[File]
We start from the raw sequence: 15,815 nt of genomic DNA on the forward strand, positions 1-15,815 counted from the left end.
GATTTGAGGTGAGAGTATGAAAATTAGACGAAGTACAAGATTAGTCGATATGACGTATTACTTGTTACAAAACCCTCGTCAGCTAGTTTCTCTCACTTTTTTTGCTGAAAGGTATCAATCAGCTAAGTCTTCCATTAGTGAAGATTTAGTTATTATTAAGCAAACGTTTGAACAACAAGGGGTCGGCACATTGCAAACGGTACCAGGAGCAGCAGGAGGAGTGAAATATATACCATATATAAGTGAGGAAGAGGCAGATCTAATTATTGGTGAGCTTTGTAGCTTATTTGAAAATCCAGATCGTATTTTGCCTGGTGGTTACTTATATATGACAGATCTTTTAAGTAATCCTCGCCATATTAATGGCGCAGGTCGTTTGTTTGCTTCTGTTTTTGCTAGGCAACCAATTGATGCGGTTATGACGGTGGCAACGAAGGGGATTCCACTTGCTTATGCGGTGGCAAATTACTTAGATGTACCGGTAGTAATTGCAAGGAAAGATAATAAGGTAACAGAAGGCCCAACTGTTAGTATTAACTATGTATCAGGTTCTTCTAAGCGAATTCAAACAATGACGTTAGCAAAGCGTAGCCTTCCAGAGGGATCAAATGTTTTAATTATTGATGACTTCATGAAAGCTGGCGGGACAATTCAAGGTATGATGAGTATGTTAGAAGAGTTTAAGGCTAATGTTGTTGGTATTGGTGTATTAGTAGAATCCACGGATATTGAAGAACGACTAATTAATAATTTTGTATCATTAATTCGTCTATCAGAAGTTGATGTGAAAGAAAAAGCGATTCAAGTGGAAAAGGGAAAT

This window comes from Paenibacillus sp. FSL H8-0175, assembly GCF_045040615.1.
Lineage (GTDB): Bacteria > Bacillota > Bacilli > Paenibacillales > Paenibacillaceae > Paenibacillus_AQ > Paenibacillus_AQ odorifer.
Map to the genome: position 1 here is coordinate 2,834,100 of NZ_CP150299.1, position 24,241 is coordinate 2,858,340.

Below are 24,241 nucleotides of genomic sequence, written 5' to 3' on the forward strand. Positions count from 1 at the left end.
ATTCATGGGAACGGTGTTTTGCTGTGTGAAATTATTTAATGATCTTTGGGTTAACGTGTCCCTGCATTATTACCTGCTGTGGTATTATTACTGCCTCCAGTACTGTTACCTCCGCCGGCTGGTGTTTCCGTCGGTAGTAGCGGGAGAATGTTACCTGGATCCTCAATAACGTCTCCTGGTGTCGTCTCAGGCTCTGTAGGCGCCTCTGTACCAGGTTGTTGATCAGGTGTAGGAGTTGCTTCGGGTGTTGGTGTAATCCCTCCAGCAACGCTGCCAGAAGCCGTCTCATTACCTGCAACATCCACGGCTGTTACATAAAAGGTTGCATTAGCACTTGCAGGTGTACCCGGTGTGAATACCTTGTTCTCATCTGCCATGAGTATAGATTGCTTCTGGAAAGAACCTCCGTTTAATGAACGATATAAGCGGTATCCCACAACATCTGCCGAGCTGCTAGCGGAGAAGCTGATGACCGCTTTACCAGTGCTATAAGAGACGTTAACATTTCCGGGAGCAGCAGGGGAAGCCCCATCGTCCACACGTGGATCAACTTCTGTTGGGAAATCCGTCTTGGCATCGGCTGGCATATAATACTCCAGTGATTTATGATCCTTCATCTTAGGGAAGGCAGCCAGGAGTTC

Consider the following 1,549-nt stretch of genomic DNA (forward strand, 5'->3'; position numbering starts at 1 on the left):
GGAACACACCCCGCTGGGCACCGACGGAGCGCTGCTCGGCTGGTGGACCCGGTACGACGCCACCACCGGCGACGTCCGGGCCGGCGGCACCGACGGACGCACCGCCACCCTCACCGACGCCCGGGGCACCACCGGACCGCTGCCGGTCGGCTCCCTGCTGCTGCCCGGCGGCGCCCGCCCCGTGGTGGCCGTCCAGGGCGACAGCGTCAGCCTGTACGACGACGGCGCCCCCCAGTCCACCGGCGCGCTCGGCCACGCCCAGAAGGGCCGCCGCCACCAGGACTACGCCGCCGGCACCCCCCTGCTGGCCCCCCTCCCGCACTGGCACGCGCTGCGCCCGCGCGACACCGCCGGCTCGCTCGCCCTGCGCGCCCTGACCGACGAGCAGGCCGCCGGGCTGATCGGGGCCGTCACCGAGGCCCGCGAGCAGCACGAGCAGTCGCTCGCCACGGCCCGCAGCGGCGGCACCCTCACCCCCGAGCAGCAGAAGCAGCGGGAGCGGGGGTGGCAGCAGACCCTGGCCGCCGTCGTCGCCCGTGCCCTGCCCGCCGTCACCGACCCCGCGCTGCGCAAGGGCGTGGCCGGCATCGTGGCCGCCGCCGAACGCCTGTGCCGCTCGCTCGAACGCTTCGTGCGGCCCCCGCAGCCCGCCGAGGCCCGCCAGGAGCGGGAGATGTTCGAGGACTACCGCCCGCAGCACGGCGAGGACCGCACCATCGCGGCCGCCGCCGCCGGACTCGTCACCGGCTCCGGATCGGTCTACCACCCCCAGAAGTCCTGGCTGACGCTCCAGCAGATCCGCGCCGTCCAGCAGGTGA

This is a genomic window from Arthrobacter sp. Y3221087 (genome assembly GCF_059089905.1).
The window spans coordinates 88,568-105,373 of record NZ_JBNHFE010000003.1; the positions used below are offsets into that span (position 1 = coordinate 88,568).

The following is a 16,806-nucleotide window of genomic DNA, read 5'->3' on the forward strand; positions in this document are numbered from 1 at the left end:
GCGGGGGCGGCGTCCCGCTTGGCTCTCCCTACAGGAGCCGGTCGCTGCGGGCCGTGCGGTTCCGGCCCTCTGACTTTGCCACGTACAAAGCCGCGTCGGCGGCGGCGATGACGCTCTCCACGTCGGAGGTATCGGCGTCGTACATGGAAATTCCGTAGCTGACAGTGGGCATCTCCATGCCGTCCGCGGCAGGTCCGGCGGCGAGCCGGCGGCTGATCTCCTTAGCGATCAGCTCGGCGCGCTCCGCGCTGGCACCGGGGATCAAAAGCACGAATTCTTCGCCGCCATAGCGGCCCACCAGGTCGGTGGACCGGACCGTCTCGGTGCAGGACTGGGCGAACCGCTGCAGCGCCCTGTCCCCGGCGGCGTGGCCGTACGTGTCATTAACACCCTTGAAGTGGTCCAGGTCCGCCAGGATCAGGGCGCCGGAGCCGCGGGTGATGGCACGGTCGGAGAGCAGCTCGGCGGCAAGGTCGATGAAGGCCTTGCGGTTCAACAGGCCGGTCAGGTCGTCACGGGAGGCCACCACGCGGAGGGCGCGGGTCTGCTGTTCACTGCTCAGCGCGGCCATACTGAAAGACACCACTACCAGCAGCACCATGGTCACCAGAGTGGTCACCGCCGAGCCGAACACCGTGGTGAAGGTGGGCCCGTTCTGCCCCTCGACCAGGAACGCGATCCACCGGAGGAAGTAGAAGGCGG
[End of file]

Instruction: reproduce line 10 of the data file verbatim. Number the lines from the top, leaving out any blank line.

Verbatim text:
This is a genomic window from Arthrobacter sp. Y3221087 (genome assembly GCF_059089905.1).